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Saturday, April 5, 2014

Theoretical Remarks #5 - the derivative of the inverse function

   In today's post (after quite a long time) I am going to discuss the differentiation of an inverse function $f^{-1}$ given that we know the derivative of $f$. I will start by laying down the theorem which will be the basic ingredient for working with the derivatives of inverse functions:
Theorem: Let a $f:\Delta \rightarrow \mathbb{R}$ be a function defined on an interval $\Delta \subseteq \mathbb{R}$ and let $f$ be
  • One-to-one ("1-1") and continuous
  • differentiable at a point $\xi \in \Delta$ 
  • $f'(\xi) \neq 0$
then the inverse function $f^{-1}:f(\Delta) \rightarrow \Delta \subseteq \mathbb{R}$ is also differentiable at the point $\zeta = f(\xi) \in f(\Delta)$ and we have 
\begin{equation} \label{invder1}(f^{-1})'( \zeta ) = \frac{1}{f'( \xi )}\end{equation}
which can be equivalently written (in Leibniz's notation) 
\begin{equation} \label{invder2}  \frac{dx}{dy} |_{\zeta=f(\xi)} = \frac{1}{\frac{dy}{dx} |_{\xi}}\end{equation}
with the understanding (in the notation) that:  $ \ y=f(x) \Leftrightarrow x=f^{-1}(y)$. 

Remark: If the conditions of the above theorem are valid for any point $x_{0} \in \Delta$ then we can write (in a somewhat more simplified notation):
\begin{equation} \label{invder3}  \frac{dx}{dy} |_{y_{0}} = \frac{1}{\frac{dy}{dx} |_{x_{0}}} \end{equation}
for any $x_{0} \in \Delta$ and $y_{0}=f(x_{0})$. In that case it is customary to write $$\frac{dx}{dy} = \frac{1}{\frac{dy}{dx}}$$ in $\Delta$. We (again!) we have to keep in mind that $ \ y=f(x) \Leftrightarrow x=f^{-1}(y)$.

Let us now proceed to a couple of proofs of the above result:

(I). A geometrical proof:
   The following figure, provides us with a  geometrical interpretation of the previous relation between the derivative of a function and the derivative of its inverse function: 
   It is well known that the graphs $C_{f}$ and $C_{f^{-1}}$ are symmetric with respect to the bisector $y=x$ of the first quadrant. 
   One can easily convince himself, that the above described symmetry, implies that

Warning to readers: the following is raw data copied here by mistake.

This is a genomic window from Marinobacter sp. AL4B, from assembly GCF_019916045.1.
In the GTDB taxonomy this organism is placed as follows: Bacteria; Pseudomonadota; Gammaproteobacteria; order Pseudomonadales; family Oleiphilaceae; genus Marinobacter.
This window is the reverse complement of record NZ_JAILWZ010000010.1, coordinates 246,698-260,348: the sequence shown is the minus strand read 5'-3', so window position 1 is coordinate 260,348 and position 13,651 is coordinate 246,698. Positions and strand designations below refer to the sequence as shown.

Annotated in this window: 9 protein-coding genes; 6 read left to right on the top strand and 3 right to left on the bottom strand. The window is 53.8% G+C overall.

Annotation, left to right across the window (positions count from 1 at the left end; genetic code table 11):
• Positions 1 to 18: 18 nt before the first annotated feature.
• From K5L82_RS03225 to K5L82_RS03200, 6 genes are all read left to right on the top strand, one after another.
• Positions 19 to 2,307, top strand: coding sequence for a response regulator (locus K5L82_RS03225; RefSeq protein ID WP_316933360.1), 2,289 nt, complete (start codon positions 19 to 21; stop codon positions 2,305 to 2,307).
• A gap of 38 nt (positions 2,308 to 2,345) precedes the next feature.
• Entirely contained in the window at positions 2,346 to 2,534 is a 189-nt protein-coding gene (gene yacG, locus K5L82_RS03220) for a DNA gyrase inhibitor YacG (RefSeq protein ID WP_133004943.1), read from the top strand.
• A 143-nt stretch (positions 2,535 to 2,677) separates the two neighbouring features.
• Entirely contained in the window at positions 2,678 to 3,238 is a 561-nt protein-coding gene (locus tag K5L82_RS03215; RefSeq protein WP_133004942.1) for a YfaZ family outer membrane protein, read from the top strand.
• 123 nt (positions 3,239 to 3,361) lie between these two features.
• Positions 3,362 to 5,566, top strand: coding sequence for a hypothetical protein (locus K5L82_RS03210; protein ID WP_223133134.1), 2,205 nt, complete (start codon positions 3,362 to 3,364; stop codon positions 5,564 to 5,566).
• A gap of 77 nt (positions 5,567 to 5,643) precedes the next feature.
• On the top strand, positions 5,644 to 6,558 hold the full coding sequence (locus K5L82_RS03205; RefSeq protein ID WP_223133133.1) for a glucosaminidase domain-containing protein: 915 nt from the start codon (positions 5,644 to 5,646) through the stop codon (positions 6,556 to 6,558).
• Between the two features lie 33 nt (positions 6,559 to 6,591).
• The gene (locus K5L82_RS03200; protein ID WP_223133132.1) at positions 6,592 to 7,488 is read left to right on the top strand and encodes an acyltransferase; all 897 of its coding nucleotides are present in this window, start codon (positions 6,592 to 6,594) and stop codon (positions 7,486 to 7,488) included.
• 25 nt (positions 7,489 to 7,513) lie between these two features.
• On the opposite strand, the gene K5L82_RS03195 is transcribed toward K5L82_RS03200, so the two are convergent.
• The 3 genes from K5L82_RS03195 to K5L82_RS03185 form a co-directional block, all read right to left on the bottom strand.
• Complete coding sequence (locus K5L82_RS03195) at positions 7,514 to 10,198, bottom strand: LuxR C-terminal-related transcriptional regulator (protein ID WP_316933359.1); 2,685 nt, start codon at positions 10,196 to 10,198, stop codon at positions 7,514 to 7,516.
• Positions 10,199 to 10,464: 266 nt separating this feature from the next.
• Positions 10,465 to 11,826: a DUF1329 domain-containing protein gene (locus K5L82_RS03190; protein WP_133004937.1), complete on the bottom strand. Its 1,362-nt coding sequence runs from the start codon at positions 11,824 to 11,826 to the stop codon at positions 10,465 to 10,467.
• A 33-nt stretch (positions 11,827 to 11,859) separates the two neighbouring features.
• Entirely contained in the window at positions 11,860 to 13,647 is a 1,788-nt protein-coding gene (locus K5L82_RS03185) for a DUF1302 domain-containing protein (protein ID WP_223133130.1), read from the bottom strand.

\begin{equation} \label{geominterpr}θ+φ=π/2 \end{equation}
where $θ \neq 0$ is the angle between the tangent line of $C_{f}$ at $A(\xi,\zeta)$ and the horizontal axis and $φ \neq π/2$ is the angle between the tangent line of $C_{f^{-1}}$ at $B(\zeta,\xi)$ and the horizontal axis. 
   But since $f'(\xi)=tanθ$ and $(f^{-1})'(\zeta)=tanφ$, it suffices to invoke \eqref{geominterpr} together with the well known trigonometrical relation 
to conclude that $(f^{-1})'(\zeta)=\frac{1}{f'(\xi)}$. 

   The proof presented above is based on the geometrical interpretation of the derivative as the slope of the tangent line to the graph of the function. However, we could have proceeded through a completely different road, using the chain rule of differentiation:

(II). A "proof" through the chain rule of differentiation: 
   Under the conditions of the theorem, it is clear that the function $f:\Delta \rightarrow \mathbb{R}$ has an inverse function $f^{-1}:f(\Delta) \rightarrow \Delta \subseteq \mathbb{R}$.
   We can consider either the inverse (or the initial function) function as a composite function in the following sense:
\begin{equation} \label{inverderthrcomp}
x=f^{-1}(y)=f^{-1}(f(x))=(f^{-1} \circ f)(x)
   Now we can straightforwardly apply the chain rule of differentiating composite functions as follows: We differentiate \eqref{inverderthrcomp} with respect to $x$:
1 = \frac{dx}{dx}|_{x_{0}} = [(f^{-1})(y_{0})]' =  (f^{-1})'(y_{0})\cdot f'(x_{0}) \Rightarrow  (f^{-1})'(y_{0})  = \frac{1}{f'(x_{0}) }
which concludes the proof.
   1. The reader should pay particular attention at the notation at this point: the symbol $[(f^{-1})(y_{0})]' \equiv [f^{-1}(f(x_{0}))]' \equiv \frac{dx}{dx}|_{x_{0}}$ denotes the derivative of $f^{-1} \circ f$ with respect to $x$ -computed at $x_{0}$- while $(f^{-1})'(y_{0})$ denotes the derivative of $x=f^{-1}(y)$ with respect to $y$ -computed at $y_{0}$- and $f'(x_{0})$ the derivative of $y=f(x)$ with respect to $x$ (as usually)  computed at $x_{0}$.
   2. Using the Leibniz notation, we could have alternatively written:
1 = \frac{dx}{dx}|_{x_{0}} = \frac{dx}{dy}|_{y_{0}} \cdot \frac{dy}{dx}|_{x_{0}} \Rightarrow \frac{dx}{dy} |_{y_{0}} = \frac{1}{\frac{dy}{dx} |_{x_{0}}}
where $y_{0}=f(x_{0}) \Leftrightarrow x_{0}=f^{-1}(y_{0})$.
3. The discerning reader should notice the following fact in this last "proof": we have only proved \eqref{invder1}, \eqref{invder2}. However we have not shown (in fact we took it for granted) that under the conditions of the theorem the inverse function is actually differentiable or in other words that $(f^{-1})'(y_{0}) = \frac{dx}{dy}|_{y_{0}} $ exists (in the sense that it is a real number). This is the reason for the use of the quotation marks in the word proof.

   Finally we have to mention, that we can supply another proof of the above theorem by straightforward use of the definition of the derivative as the limit of the rate of change. We will discuss about this proof in a subsequent post.

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